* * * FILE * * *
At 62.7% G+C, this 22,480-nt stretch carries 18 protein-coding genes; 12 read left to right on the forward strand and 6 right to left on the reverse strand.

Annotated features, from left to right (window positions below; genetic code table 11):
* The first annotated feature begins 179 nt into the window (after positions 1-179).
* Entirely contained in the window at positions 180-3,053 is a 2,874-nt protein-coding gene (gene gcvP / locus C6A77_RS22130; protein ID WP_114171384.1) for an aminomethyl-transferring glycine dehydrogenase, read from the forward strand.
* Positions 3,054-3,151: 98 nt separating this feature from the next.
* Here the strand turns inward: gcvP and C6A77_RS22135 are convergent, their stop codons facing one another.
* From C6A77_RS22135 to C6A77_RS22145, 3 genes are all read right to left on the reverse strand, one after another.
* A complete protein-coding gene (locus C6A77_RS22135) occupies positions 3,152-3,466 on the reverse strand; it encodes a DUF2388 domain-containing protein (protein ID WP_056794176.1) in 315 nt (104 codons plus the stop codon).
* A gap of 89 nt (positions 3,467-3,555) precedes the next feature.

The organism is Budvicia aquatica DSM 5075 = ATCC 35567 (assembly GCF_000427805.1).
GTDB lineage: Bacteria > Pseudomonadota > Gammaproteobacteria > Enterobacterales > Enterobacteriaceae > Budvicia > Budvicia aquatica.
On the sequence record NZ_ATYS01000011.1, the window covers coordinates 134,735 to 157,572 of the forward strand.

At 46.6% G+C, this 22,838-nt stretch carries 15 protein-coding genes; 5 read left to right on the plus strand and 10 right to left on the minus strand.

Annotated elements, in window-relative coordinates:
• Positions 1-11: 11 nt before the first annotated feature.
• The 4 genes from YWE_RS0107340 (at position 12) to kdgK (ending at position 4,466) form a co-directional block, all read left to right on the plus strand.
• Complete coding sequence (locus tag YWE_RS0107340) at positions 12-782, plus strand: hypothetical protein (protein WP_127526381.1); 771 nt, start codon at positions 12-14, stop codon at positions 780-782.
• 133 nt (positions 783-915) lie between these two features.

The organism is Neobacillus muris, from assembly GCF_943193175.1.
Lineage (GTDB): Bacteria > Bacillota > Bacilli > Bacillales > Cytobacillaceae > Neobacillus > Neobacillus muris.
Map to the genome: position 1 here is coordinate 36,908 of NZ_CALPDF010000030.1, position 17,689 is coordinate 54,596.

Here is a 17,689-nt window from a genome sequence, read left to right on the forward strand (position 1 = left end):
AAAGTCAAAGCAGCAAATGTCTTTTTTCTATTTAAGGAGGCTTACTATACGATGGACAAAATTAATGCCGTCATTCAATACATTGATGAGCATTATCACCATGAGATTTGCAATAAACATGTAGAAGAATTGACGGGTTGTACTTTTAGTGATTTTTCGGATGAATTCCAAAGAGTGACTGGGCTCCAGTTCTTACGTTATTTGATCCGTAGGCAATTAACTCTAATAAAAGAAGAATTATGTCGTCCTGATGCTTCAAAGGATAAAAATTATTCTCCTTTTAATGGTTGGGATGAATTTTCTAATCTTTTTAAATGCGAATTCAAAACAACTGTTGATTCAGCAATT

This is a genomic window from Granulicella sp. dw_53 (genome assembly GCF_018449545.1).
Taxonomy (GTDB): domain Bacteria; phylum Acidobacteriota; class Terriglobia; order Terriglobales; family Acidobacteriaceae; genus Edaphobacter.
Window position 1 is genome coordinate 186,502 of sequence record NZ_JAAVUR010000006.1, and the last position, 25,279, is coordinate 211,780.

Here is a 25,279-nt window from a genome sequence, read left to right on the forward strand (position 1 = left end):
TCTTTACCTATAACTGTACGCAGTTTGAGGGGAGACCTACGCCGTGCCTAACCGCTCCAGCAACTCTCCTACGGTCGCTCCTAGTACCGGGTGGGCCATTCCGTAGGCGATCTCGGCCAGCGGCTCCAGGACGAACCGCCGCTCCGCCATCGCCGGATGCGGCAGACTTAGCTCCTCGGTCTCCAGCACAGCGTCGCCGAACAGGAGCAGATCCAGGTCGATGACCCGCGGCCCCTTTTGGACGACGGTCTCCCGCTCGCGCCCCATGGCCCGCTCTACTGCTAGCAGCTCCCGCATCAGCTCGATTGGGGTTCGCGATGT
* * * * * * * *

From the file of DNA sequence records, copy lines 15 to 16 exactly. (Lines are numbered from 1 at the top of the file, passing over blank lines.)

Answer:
• Positions 1-11: 11 nt before the first annotated feature.
• The 4 genes from YWE_RS0107340 (at position 12) to kdgK (ending at position 4,466) form a co-directional block, all read left to right on the plus strand.